Mile 22 review: a trigger-happy misfire

The bullets fly and bodies pile up in Peter Berg’s thriller, but there’s little in the way of heart or soul

Peter Berg’s jittery espionage thriller doesn’t just mark his fourth partnership with Mark Wahlberg, but a pointed shift in direction too. While the duo’s previous outings – Patriots Day, Lone Survivor and Deepwater Horizon – have all been based on real-life events (admittedly with a few liberal doses of artistic license along the way), Mile 22 is a work of out-and-out fiction from the pen of screenwriter and novelist Lea Carpenter.

The opening set-piece throws us into American picket-fence suburbia, and a raid by Overwatch, a shady black ops team lead by Wahlberg’s James Silva, on a Russian safe house filled with extremists. Sixteen months (and several body bags) later, Silva’s unit are now stationed in Indocarr City, a South-East Asian metropolis where police officer Li Noor (Iko Uwais) surrenders to custody at the US embassy, claiming to know the scattered whereabouts of a chemical weapon. With Indonesian intelligence services in deadly pursuit, it’s down to Silva and Overwatch to run the eponymous 22-mile gauntlet through the city and escort Noor to safe asylum in America.

While this an entirely fictive premise, it’s very much grounded in real-life optics: febrile American/Russian relations; terrorist cells; viruses, hacking and other cyber-nefarity; unscrupulous goings-on by shadowy government units. But where, say, the Bourne films intelligently tapped into such zeitgeisty neuroses to deliver old-fashioned thrills, Mile 22 descends into a drearily gratuitous barrage of explosions, machine-gun fire, aerial footage and terse radio exchanges.

Delivering a serviceable thriller should all be a walk in the park for Berg, who operates with all his usual trademarks: tremorous camerawork, rapid-fire dialogue, intimate close-ups. There’s the odd resonantly human moment amid the carnage, like when Lauren Cohan’s agent pulls the wedding ring from a fallen comrade’s bloodied hand. And there’s something interesting here too about the disconnect between ground-level brutality and governmental bureaucracy: as agents perish in firefights on the street, heart monitors flatline in front of desk drones miles away.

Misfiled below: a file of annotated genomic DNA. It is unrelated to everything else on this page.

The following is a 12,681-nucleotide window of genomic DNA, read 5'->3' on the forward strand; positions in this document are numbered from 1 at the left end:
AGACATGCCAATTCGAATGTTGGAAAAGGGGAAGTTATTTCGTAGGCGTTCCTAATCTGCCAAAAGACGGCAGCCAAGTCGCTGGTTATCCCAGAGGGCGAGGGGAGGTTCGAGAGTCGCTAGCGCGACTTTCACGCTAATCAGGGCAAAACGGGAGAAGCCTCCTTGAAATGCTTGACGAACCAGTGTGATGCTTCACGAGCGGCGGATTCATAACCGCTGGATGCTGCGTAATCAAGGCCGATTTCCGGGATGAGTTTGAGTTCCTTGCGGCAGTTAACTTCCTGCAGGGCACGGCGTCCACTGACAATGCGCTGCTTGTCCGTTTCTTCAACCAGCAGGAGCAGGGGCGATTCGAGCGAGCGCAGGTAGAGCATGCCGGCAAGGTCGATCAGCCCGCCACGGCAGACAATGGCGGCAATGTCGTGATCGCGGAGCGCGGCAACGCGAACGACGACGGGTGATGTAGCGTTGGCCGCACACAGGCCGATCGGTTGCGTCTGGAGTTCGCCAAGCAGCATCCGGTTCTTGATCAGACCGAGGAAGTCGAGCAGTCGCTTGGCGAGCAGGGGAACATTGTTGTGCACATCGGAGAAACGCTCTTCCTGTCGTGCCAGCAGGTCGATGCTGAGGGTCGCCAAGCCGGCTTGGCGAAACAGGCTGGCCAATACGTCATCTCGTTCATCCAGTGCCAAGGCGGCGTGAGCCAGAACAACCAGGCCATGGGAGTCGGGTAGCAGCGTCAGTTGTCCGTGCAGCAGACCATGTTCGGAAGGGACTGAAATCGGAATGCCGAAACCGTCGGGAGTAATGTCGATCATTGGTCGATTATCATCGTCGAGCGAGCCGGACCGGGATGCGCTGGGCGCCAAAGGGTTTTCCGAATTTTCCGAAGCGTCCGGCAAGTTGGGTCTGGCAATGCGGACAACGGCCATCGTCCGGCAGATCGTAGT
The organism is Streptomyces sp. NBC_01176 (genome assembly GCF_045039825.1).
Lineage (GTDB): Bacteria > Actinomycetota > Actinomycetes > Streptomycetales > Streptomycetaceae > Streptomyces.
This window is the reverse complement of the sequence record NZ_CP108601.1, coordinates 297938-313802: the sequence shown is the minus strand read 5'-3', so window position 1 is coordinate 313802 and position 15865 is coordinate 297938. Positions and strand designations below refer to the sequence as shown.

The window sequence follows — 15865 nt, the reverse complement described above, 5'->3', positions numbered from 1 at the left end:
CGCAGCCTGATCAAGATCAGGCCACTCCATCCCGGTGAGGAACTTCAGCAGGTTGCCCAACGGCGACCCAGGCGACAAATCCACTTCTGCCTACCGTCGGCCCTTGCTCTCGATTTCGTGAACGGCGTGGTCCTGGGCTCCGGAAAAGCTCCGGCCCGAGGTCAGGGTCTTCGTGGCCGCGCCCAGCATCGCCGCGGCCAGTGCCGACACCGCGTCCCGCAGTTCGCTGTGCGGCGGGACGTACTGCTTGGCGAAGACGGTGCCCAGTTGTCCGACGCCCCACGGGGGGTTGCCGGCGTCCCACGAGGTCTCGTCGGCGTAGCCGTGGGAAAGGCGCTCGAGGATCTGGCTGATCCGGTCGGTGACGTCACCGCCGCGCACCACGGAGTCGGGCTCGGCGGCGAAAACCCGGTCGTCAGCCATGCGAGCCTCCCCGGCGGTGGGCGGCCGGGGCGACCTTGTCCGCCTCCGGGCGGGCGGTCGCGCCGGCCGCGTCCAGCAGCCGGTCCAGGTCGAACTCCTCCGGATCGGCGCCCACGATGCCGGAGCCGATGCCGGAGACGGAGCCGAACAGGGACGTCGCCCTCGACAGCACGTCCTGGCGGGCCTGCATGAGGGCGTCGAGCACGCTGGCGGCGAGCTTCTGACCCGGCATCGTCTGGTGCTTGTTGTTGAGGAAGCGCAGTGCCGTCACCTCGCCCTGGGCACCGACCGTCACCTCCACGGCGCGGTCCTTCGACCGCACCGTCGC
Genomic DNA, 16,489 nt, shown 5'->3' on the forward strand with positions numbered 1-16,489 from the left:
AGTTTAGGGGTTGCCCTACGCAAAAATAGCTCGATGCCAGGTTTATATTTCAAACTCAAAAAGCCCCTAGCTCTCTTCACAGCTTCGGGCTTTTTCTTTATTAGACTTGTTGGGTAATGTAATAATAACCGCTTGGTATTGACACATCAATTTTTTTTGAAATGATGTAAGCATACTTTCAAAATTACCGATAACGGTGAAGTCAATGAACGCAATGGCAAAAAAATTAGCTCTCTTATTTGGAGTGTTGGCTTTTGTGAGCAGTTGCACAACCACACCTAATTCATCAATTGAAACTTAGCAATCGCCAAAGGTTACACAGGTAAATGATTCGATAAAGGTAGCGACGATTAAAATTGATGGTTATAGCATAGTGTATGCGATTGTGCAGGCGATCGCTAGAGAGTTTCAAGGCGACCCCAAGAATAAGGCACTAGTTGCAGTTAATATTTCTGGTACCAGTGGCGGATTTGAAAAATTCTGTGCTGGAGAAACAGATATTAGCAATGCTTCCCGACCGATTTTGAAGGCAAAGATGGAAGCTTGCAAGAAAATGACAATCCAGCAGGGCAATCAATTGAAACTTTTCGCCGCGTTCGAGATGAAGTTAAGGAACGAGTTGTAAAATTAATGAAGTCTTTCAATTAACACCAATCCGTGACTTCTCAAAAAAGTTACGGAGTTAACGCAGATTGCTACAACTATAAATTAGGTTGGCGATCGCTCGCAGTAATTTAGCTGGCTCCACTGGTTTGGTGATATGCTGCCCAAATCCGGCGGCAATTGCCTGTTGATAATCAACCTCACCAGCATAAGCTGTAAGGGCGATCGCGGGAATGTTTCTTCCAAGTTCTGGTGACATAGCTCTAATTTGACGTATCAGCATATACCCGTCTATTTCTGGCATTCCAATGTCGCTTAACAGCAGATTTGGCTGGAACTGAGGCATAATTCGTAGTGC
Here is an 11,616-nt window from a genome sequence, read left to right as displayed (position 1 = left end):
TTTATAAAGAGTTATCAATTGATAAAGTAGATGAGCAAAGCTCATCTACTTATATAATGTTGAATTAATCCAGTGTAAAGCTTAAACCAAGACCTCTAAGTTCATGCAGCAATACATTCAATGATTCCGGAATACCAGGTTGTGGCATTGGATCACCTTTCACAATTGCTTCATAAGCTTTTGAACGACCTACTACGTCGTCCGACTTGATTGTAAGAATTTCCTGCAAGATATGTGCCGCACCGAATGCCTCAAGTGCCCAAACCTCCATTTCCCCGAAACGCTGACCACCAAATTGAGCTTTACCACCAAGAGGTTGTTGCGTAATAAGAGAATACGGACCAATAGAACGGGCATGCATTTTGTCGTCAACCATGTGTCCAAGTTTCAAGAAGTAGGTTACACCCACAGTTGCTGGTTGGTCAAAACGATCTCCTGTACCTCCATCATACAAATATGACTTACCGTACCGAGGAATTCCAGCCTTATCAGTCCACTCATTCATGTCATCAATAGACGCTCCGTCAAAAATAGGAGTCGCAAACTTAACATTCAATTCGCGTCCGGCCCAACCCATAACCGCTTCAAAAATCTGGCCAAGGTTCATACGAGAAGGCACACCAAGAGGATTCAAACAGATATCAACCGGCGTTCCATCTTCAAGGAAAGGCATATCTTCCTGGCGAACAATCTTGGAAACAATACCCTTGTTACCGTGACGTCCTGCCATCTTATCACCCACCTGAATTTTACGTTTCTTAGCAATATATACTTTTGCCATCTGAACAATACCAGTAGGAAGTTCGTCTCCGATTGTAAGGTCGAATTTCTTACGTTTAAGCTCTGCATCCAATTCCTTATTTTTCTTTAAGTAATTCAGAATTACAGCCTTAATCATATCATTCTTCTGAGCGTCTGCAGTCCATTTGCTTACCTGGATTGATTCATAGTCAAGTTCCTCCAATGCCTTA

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Sadly, it’s all hobbled by a lack of focus, which results in it being near-impossible to invest in anything or anyone on-screen. Silva’s team are relegated to disposable bullet fodder; as amoral apparatchik Bishop, John Malkovich brings little to the story except a vaguely diabolical hairpiece. The martials arts that Uwais dazzled us with in The Raid movies are lost in fight scenes edited to near unintelligibility. Actually, this is a charge to lay against the wider film: scenes are breakneck rather than fast-paced, and much-needed exposition reduced to a series of irritating, fuck-strewn arguments. But curiously, the film’s biggest weakness is Wahlberg himself.

While it might be a little unfair to hold Mile 22 against previous entries in the Berg and ’Berg canon, it’s worth establishing why all those based-on-true-life predecessors worked so well. Berg has been able to chronicle such recent traumas in American history while (largely) dodging accusations of exploitation because he’s always had the perfect lead in the form of Wahlberg, who has always done the relatable thing so well. Whether they’re oil-rig workers, beat coppers or military servicemen, his blue-collar everymen form the beating hearts of these stories.

Mile 22’s Silva, by contrast, is an almost preternaturally unhinged individual: hot-tempered, aggressive and incapable of empathy. The montage in the film’s opening credits track, which tracks a childhood marked by hyperactivity and a propensity for violence, suggests that the film belongs to Silva – that somewhere along the 22-mile journey there’s an emotional one he’ll undergo. There isn’t. He starts off as an unfeeling douchebag who Only Cares About The Mission. He ends as an unfeeling douchebag who Only Cares About The Mission.

It typifies a film that revels in its own cynicism about international affairs while forgetting that audiences, who most probably agree, might want some heart, soul and humour along the way. The closing scenes hint at a sequel – or perhaps hopes for a longer, Bourne-style franchise. It seems fair to expect more Berg and Wahlberg collaborations in the future – let’s hope they focus on new ventures, and write this one off as collateral damage.

Mile 22 is in UK cinemas from 19th September.


2 out of 5